Before they could get down to the bottom of the hill, the young girl came running out of the temple and for the first time in her life was yelling "Thank you Jesus, Thank you Jesus" in her native tongue.
This cessationalist pastor was completely taken back and returned home with his dispensationalist, cessationist theology completely challenged. He said that if he had not seen and experienced this, he never would have believed it. He has only cautiously shared this story with certain people in his congregation for fear of retribution.
Before coming to the field as an IMB missionary eleven years ago, I came out of a dogmatic-cessationist, dispensationist church. Even after I graduated from a SBC seminary, my views were still firmly planted in that same theological position.
But soon after arriving in China and started hearing testimonies from many different Chinese believers from all over China, the foundation of my theological position began to crack. I found that I could no longer contain God to my tightly-formed theological box.
SB's have had a long love affair with China and we all love to marvel at what God has been doing in this country, even during the 40+ years that it was closed to the west. In my conservative estimate, I would say that 90% of all Christians in China would hold to the Continuationist view.
If dogmatic cessationists hold to their view consistently, then most of what has happened in China is NOT from God, but from the devil himself and the world's most populist country is more lost than ever imagined! 80 million people are being deceived and are in desperate need of theological correction! (said with a bit of sarcasm in my voice).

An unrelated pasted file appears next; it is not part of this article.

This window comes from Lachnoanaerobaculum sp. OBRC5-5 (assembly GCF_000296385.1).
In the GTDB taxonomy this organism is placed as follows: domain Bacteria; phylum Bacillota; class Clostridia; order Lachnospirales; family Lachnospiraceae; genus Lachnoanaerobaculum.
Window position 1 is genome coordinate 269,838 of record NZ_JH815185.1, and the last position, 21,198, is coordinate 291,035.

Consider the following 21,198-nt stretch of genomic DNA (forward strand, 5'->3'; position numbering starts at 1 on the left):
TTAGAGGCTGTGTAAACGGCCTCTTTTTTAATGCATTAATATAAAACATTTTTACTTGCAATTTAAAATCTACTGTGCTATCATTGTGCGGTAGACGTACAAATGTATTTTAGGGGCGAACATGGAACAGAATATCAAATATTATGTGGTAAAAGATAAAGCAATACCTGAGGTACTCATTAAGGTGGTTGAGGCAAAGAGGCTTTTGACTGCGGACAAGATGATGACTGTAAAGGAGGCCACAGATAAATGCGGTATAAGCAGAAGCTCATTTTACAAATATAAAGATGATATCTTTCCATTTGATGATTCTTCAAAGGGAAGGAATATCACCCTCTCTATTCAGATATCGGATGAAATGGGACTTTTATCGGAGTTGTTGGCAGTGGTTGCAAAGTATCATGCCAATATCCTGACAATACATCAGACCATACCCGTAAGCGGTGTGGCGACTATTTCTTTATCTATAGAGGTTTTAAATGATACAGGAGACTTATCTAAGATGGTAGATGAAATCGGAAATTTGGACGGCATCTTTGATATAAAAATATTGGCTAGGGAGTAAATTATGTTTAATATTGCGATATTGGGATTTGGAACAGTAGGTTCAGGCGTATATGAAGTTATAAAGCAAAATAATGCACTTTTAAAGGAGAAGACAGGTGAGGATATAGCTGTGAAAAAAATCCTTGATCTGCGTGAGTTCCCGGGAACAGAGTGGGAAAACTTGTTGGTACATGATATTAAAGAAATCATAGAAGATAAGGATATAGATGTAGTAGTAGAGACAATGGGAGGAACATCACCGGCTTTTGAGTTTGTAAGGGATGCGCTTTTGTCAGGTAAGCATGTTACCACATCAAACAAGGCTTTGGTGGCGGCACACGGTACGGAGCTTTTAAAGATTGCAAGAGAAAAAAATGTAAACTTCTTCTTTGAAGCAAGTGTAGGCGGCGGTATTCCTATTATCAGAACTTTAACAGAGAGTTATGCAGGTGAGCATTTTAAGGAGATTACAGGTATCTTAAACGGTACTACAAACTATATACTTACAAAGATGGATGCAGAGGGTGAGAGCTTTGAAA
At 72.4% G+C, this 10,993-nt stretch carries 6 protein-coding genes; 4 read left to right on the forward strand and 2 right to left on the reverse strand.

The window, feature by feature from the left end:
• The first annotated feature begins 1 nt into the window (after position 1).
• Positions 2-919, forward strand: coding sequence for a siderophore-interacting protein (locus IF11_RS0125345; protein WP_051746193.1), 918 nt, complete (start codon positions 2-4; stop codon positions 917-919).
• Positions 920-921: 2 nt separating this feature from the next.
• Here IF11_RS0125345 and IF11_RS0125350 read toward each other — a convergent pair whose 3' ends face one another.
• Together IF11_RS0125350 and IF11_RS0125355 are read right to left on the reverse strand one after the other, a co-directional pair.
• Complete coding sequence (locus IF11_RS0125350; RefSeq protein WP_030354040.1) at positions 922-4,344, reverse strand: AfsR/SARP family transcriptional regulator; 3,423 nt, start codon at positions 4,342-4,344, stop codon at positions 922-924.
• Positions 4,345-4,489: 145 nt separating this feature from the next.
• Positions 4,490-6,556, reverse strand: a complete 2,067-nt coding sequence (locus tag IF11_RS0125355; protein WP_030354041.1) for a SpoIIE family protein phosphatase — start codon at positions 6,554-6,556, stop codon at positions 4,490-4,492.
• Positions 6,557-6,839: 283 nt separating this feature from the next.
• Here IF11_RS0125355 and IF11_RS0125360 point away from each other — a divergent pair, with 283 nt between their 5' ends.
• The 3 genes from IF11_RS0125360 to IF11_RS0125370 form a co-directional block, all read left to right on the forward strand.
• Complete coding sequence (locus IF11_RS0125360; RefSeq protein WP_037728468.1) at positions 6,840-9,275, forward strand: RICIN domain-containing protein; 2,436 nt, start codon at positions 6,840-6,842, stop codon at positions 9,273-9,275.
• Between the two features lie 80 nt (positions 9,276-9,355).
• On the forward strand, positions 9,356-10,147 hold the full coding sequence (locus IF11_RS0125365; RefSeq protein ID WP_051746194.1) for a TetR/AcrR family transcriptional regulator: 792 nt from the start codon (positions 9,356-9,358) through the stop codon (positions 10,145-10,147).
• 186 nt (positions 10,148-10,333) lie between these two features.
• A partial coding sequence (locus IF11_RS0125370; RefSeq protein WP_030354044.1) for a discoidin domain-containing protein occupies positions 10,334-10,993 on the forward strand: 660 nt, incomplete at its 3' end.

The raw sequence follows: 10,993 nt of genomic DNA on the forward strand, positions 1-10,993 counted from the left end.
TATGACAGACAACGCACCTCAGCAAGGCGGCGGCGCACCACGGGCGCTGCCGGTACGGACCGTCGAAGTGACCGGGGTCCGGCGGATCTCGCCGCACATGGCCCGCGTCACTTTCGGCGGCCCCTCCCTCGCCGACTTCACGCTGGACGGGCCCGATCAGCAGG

My colleagues and I have MANY MANY stories to share just like this one, but when we return to the states, we find ourselves toning down our stories for fear that the people will think that we are no longer Baptist missionaries.
Cautious-Continuationist, Bapist to the core, IMB M
Friday, May 11, 2007
Yesterday, at approximately Spanish time, Israel Quero Espí, 18-year-old son of Spanish Baptist pastor Juan Manuel Quero, and his wife Araceli, died suddenly and unexpectedly. All the symptoms at this time point to bacterial meningitis. The night before, he had decided not to participate in a soccer game with some friends, complaining of a headache. In the morning, he woke up with a high fever, covered with dark splotches all over his body. Within an hour, before they could get him to the hospital, he was already dead.
Juan Manuel is pastor of